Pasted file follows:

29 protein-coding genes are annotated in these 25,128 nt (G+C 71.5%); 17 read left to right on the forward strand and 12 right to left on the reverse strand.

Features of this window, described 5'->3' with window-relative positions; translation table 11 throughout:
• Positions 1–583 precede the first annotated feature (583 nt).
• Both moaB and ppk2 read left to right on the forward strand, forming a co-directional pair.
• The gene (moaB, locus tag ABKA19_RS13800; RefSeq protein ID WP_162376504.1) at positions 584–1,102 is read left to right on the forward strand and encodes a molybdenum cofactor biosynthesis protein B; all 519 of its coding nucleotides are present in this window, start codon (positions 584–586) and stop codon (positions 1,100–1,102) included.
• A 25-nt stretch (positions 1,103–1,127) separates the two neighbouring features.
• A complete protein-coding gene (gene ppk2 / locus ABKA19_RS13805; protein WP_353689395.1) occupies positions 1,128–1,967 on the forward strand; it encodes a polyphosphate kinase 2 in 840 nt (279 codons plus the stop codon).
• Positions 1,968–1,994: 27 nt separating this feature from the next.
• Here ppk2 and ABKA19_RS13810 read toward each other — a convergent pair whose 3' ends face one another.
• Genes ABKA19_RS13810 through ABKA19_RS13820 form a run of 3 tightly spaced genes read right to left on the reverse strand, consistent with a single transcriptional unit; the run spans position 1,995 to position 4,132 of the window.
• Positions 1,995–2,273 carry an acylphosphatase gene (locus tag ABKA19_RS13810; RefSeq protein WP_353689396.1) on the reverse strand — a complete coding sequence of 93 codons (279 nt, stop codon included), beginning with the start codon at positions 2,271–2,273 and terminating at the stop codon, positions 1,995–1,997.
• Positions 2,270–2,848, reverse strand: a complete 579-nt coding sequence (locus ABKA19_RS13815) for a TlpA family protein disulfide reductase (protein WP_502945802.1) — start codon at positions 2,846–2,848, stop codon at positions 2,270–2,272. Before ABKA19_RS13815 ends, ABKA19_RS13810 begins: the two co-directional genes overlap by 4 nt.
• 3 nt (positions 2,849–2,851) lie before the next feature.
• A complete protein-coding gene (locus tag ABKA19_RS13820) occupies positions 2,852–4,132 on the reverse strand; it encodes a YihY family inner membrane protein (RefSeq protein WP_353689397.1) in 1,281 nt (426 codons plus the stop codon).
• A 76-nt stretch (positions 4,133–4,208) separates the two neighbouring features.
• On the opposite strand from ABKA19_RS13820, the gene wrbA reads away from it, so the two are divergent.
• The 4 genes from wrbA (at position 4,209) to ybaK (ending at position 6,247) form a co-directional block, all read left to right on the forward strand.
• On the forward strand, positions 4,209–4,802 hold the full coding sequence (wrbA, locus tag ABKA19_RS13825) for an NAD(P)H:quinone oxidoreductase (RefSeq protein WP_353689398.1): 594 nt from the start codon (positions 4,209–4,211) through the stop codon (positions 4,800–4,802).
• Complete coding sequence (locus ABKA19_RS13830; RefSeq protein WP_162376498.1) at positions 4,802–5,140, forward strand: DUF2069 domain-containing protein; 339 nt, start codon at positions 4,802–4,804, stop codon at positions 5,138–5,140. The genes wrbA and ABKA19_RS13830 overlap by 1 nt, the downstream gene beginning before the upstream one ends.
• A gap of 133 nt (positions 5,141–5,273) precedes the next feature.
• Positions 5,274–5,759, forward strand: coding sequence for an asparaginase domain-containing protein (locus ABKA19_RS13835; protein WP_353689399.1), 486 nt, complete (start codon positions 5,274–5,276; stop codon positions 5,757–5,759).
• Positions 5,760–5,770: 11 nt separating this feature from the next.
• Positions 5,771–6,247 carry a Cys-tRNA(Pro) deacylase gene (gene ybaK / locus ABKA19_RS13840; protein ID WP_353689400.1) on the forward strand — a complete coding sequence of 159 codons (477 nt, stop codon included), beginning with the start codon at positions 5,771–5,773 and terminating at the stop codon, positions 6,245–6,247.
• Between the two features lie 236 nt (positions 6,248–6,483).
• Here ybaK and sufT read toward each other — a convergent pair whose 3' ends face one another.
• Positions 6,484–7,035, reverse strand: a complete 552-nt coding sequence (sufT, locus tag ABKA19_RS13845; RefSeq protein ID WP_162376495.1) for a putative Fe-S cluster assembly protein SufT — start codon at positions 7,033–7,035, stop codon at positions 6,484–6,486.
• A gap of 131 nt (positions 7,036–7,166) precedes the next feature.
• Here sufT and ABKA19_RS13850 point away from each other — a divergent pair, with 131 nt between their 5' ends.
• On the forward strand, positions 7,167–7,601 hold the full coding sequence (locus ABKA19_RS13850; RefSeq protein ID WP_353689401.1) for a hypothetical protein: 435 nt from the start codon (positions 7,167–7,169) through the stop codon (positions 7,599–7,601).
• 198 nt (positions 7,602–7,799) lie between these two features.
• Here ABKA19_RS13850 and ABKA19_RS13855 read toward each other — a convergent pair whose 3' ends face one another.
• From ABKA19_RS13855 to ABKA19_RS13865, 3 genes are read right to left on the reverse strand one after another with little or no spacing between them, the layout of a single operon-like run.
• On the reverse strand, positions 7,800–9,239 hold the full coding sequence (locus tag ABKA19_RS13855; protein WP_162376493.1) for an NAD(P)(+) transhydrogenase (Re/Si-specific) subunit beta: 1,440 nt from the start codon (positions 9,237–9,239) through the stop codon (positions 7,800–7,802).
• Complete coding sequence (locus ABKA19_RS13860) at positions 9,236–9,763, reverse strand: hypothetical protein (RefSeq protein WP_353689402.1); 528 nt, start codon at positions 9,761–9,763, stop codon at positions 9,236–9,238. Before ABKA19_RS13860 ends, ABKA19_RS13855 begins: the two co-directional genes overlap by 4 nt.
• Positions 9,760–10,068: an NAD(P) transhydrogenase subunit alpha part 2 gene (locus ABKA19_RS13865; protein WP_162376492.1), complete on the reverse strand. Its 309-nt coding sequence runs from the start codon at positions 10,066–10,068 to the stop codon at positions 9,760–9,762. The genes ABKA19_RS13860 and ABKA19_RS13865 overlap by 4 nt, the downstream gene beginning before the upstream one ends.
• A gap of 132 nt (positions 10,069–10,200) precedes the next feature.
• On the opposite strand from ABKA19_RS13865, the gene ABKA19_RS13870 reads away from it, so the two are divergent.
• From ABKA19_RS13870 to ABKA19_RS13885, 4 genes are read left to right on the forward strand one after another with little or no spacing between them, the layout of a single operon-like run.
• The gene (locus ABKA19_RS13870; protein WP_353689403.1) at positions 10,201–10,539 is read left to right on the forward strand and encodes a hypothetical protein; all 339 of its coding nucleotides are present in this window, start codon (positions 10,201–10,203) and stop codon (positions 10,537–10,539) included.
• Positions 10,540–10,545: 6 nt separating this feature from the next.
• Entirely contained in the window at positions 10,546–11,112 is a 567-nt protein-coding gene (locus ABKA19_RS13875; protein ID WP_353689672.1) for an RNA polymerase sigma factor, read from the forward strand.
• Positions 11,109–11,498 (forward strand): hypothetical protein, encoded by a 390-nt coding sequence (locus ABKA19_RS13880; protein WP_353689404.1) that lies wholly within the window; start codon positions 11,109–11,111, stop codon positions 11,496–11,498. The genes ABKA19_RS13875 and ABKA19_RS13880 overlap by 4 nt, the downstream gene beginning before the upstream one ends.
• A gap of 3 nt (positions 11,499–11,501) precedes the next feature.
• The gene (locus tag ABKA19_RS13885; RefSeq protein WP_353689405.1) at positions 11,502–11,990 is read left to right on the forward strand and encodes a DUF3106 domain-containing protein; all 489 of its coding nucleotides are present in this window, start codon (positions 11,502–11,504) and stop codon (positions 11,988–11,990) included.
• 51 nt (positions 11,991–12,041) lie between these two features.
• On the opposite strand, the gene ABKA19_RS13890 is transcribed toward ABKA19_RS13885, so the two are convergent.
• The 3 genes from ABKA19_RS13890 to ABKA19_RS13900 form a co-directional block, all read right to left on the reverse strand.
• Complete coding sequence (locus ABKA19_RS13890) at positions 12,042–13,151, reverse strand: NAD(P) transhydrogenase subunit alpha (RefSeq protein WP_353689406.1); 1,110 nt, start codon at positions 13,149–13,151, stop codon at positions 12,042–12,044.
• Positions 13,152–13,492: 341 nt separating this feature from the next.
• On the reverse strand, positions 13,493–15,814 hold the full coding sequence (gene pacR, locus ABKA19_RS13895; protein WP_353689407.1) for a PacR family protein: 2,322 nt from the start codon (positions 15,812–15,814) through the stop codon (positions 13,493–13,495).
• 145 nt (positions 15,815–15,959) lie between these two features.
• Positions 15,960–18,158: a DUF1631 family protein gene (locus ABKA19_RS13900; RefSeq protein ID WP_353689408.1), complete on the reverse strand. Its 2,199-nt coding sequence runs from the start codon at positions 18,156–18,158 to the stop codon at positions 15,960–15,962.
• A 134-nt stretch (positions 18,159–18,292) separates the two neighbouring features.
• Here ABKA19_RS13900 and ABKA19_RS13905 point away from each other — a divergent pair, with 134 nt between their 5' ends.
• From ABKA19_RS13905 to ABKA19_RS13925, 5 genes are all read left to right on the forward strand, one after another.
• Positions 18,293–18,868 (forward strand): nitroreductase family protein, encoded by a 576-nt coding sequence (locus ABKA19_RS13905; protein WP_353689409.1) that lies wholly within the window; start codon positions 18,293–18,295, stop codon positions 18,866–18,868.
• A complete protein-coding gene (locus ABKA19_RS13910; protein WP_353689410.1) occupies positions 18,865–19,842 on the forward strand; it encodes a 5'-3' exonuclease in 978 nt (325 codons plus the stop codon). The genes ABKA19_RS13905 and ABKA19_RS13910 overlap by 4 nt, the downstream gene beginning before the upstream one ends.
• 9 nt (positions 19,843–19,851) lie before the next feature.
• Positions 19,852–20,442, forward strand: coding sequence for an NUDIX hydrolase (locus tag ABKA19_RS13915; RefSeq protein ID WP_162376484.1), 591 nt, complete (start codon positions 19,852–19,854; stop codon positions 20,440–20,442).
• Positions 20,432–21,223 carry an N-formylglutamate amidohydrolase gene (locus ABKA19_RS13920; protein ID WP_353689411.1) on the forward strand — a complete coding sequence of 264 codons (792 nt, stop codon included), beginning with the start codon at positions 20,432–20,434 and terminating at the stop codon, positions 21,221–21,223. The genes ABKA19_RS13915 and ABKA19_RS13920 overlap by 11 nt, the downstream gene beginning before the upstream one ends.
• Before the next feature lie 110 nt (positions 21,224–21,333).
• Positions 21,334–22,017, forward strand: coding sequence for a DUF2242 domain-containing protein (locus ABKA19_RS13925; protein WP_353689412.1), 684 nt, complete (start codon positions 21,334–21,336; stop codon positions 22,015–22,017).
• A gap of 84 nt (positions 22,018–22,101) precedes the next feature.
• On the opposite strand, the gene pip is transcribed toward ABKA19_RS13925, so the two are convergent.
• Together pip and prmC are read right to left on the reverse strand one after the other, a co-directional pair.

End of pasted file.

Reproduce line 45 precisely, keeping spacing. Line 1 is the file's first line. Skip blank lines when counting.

• 51 nt (positions 11,991–12,041) lie between these two features.